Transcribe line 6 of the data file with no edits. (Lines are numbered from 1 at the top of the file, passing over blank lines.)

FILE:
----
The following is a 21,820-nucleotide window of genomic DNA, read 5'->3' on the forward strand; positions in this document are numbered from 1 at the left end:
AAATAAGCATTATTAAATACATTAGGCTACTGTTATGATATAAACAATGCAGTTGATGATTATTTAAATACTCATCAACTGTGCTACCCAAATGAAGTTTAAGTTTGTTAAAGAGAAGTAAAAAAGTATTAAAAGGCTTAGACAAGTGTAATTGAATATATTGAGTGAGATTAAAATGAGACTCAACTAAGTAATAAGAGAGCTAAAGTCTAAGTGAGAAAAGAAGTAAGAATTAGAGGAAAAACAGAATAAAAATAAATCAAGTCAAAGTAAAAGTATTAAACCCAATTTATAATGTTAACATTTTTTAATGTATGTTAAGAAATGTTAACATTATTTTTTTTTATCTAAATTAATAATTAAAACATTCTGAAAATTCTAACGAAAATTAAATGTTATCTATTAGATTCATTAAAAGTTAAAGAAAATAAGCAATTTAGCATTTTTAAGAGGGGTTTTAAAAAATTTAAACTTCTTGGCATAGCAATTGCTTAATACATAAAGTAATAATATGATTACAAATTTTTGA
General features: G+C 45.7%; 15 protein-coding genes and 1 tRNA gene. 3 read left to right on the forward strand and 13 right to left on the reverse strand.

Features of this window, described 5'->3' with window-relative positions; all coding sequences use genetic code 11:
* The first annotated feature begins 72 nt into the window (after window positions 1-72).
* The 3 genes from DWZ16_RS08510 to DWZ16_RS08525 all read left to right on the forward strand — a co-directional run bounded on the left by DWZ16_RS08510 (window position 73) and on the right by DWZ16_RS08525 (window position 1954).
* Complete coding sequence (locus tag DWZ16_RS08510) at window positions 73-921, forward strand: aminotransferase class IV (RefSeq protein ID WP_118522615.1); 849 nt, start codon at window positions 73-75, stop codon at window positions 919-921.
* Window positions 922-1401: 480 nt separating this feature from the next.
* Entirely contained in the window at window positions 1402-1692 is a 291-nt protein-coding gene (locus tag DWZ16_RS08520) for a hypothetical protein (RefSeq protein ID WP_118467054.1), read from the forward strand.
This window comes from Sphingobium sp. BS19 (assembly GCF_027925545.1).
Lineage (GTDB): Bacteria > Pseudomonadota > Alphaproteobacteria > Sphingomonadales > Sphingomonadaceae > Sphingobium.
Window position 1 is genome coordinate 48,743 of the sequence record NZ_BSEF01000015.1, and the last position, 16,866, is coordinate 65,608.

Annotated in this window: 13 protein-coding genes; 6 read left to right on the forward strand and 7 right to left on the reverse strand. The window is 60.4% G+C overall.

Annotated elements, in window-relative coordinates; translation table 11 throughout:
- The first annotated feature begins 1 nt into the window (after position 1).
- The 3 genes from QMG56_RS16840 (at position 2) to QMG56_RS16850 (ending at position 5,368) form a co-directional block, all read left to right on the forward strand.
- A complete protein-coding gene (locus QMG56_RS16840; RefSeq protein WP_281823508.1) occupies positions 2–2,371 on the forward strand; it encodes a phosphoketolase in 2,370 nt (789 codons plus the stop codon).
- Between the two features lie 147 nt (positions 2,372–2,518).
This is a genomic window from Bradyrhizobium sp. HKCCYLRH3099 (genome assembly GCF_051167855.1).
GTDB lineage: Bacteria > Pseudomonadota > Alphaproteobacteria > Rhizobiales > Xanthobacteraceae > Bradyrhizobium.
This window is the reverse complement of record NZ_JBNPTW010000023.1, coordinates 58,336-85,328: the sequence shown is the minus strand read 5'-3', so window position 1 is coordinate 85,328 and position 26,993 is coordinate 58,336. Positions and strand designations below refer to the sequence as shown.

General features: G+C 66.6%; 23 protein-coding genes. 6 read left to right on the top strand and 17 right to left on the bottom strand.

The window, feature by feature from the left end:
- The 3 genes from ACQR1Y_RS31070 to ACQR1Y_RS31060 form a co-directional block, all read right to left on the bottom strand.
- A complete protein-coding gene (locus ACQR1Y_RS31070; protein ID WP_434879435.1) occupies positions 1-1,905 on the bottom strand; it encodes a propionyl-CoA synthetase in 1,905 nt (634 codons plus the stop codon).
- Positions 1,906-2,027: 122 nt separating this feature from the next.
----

* The 3 genes from DWZ16_RS08510 to DWZ16_RS08525 all read left to right on the forward strand — a co-directional run bounded on the left by DWZ16_RS08510 (window position 73) and on the right by DWZ16_RS08525 (window position 1954).